The CMW Digital Media Summit on Virtual and Other Realities
The imminent influxes of different types of VR (Virtual Reality) experiences form one of the subject matter at the afternoon sittings of the Digital Media Summit that took place as part of the Canadian Music Week.
Scroll down for the video
A Toronto-based agency that won an Emmy for its Sleepy Hollow VR experience, Secret Location, contributed to the discourse while sharing some of the challenges it faced designing for a medium so new that there are little established conventions if any.
It is a common knowledge that VR has been faced with barrage of criticisms recently to the extent that people are thinking that it may be doomed permanently. However, the Secret Location presenters have a different thought and they were quick to point out that any new innovation will surely come with some budding pains. Just as the current cinematic experience did not come fully formed, so also today’s VR experiences can be likened to the Lumiere Brothers’ 1896 film of a train pulling into a station (which was exactly that – a film of a train arriving a station).
John Textor’s presentation also dwelled on VR alongside Augmented Reality (AR). Textor is an authority in the industry being the one responsible for resurrecting Tupac and Michael Jackson for the 2012 Coachella Festival and 2014 Billboard Music Awards respectively.
His opinion that as the technology advances and VR representations become more realistic, there may be the need to spend longer time outside of traditional reality, for it would be too disorienting and not sociable enough to do so now. AR, however, will soon be everywhere; with holographic representations moving from the territory of dead pop stars to hold more conventional roles like teacher and assistant (think Siri with a body).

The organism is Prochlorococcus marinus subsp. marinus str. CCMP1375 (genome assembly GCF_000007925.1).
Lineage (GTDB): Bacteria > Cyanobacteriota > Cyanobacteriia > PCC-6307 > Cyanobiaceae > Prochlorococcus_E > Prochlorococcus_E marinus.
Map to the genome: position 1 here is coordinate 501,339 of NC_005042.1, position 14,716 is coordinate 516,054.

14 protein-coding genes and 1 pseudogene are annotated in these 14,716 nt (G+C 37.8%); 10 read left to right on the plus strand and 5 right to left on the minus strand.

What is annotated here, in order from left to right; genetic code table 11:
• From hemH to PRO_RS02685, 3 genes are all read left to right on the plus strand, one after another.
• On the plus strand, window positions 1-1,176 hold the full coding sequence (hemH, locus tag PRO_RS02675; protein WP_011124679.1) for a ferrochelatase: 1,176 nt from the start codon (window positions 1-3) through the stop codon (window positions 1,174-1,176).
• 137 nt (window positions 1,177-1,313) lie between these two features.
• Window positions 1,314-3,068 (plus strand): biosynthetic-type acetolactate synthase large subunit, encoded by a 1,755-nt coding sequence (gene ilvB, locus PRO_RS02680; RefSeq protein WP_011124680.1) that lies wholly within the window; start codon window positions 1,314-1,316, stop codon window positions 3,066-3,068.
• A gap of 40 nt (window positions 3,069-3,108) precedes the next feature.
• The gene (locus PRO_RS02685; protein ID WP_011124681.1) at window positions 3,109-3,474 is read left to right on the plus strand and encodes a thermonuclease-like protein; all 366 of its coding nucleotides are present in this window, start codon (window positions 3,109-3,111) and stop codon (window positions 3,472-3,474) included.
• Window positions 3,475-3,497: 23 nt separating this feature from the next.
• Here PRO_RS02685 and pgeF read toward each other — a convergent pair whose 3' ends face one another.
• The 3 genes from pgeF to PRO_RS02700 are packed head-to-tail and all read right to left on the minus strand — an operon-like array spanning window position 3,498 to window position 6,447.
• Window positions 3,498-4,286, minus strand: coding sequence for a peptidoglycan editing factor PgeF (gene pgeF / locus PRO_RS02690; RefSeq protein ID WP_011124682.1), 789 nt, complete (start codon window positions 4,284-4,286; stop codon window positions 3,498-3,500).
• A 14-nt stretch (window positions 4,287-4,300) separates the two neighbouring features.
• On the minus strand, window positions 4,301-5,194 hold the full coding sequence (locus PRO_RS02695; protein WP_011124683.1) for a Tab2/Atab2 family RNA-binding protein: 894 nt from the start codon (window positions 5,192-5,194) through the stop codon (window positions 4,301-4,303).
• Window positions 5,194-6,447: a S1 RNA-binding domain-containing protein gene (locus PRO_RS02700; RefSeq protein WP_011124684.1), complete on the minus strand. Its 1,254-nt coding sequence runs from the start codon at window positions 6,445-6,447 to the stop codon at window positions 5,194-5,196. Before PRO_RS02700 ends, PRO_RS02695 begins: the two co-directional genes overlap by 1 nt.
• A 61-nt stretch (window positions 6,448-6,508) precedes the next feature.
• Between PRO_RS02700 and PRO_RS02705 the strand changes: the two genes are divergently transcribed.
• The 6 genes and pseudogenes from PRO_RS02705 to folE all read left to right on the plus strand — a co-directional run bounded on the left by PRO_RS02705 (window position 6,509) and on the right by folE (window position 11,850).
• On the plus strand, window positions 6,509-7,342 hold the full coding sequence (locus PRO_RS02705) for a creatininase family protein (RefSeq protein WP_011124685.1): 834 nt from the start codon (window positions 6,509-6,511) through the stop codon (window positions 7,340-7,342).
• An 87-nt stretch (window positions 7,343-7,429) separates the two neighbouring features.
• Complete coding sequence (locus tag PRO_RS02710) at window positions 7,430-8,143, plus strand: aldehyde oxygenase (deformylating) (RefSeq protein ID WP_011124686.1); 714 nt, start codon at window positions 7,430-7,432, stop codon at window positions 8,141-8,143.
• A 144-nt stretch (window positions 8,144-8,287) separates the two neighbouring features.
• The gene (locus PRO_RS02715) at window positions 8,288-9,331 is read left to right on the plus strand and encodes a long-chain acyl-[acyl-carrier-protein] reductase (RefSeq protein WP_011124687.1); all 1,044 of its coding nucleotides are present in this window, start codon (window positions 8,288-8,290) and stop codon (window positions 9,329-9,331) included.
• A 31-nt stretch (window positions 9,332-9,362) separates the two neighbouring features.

The afternoon meeting was concluded with two very special sessions.
First, it was Jeffrey Hayzlett, exceptionally entertaining and overwhelming (he shouted non-stop for almost an hour on the topic of ‘Think Big, Act Bigger,’ and I was in the front row). By doing this, Haylett was challenging the contemporary expression of ‘Fail fast’ displaying a bold declaration ‘Failing’s for losers’. In his presentation, he dwelled on five causes of organizations’ failures, drawing support from a different tales from corporate America.
If you do not feel comfortable listening to a white male business executive showing you how to succeed, then, the session on Youtube and Branded Content might catch your attention. Two YouTube stars, Sara Lynn Cauchon and Jasmeet Singh, shared their behind-the-scenes secrets, from the money they make ($5,000-$30,000 per video in partnership payments) through how they decide their partners (alignment between partner and personal brands) to how many partnership offers they get per day (three or more).
Cauchon and Singh believe it is important to integrate partnered content in a way that brings inquisitiveness around an idea or experience, instead of simply ‘advertising’ a brand name. They both cherished intimate relationships with their audiences, and would hate doing anything to endanger the genuineness of that bond.
All sessions exhibit unique excitements. Interestingly, the young startups (Secret Location, Youtubers) and the older experts (John Textor, Jeffrey Hayzlett) were charitable in the way they share their knowledge and experience to the extent they left the audience more curious than ever about the digital future.